Antimicrobial resistance, which is one of the most serious threats to public health globally [1], reduces the available treatment options and increases morbidity, mortality, and costs [2]. The overuse and misuse of antibiotics are crucial factors contributing to the emergence and spread of resistant microorganisms. The WHO reported a programme entitled “Against drug resistance: no action today, no drugs available tomorrow” in April 2011. Meanwhile, the National Health and Family Planning Commission of the People’s Republic of China (NHFPC) launched a special 3-year rectification scheme for the clinical use of antibiotics [35]. The government policies were formulated to strengthen the management of antibiotics in clinical applications by setting targets for restricting the kinds of antibiotics and antibiotic prescriptions (the policies are described in detail in the section on methods of antimicrobial stewardship programme). The total antibiotic usage rates in Chinese hospitals have trended downward since then, with the data decreased from 67.3 to 36.8% and from 19.4 to 8.1% for hospitalized patients and outpatients, respectively (2010 to 2017). Meanwhile, the consumption of antibiotics, expressed as the antibiotic use density [6], decreased from 776 defined daily doses (DDDs) per 1000 patient-days (PDs) in 2010 to 457 DDDs/1000 PDs in 2017 [7].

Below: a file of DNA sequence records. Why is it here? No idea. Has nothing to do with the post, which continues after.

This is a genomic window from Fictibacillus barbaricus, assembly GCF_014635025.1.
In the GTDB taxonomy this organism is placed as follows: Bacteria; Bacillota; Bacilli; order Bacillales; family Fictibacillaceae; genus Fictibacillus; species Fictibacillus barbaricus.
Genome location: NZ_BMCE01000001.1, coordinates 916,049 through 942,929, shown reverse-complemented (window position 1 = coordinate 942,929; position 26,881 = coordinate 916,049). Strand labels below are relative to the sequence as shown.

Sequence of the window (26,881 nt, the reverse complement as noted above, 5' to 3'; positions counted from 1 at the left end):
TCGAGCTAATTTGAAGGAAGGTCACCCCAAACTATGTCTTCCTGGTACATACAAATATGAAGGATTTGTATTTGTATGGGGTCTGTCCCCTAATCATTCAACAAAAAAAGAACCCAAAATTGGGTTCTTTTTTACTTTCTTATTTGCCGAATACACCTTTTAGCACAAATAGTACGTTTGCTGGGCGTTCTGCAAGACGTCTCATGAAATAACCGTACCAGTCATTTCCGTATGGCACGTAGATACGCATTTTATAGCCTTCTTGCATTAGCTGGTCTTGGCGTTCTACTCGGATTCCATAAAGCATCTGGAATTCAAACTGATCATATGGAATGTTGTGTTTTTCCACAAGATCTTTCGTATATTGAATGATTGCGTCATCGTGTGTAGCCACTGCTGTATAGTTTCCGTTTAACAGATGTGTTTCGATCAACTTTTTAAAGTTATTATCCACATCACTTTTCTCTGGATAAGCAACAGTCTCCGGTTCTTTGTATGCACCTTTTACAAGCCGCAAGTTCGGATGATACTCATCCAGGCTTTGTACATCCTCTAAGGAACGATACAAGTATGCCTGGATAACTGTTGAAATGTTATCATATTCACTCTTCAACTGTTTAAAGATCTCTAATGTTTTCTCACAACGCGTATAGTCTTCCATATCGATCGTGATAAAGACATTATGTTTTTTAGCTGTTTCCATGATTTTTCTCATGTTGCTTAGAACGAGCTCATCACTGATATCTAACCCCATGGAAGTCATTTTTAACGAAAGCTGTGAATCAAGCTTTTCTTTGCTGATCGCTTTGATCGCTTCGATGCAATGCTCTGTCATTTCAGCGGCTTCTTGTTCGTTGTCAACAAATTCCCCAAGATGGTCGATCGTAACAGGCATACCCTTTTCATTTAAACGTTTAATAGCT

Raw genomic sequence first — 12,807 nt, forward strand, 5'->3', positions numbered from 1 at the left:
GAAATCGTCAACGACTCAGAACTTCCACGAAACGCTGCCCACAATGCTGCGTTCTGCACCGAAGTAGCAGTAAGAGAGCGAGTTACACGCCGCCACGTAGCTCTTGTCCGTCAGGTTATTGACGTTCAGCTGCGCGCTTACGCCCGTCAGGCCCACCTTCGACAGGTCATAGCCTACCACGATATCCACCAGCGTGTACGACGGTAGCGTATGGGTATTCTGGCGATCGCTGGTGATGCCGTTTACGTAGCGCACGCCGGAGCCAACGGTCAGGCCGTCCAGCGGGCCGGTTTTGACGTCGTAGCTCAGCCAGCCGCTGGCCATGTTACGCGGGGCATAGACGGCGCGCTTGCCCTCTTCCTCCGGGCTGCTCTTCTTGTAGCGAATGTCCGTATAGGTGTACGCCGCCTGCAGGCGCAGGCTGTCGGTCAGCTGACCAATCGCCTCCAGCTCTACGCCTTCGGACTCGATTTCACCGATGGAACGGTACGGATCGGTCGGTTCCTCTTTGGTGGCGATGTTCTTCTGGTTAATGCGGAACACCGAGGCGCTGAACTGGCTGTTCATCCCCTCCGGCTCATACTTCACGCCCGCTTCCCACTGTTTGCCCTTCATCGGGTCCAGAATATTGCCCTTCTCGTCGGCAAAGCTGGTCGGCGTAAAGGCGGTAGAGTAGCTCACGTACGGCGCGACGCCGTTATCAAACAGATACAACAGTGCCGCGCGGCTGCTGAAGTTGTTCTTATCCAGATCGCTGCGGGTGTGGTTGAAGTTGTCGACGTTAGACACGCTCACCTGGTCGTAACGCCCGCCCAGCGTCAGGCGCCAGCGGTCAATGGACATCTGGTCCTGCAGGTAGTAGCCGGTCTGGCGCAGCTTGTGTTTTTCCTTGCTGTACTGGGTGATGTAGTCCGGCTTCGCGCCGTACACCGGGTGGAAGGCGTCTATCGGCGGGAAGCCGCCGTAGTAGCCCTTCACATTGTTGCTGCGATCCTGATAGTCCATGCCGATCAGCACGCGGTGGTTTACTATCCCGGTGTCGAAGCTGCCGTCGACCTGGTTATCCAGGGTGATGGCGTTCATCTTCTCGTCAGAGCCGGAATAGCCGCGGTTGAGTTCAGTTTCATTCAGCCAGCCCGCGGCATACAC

However, the consumption of carbapenems showed a worrying increase [8, 9]. Carbapenems are an important class of antibiotic used for serious infections, and they are characterized by their broad antibiotic spectrum and powerful antibiotic action [10]. Some studies found the consumption of carbapenems was connected with the prevalence of Carbapenem-resistant Gram-negative bacterial pathogens [11, 12], particularly in carbapenem-resistant Pseudomonas aeruginosa (CRPA) [1315]. In March 2017 the NHFPC launched a special programme on the clinical application of carbapenems [16].

The aim of this study was to investigate the effects of government policies on carbapenem use. The appropriate application of carbapenems was analyzed at the First Affiliated Hospital of Xi’an Jiaotong University (FAHXJU). A point-score system was established for evaluating the rationality of carbapenem use, and the correlation with CRPA was analyzed.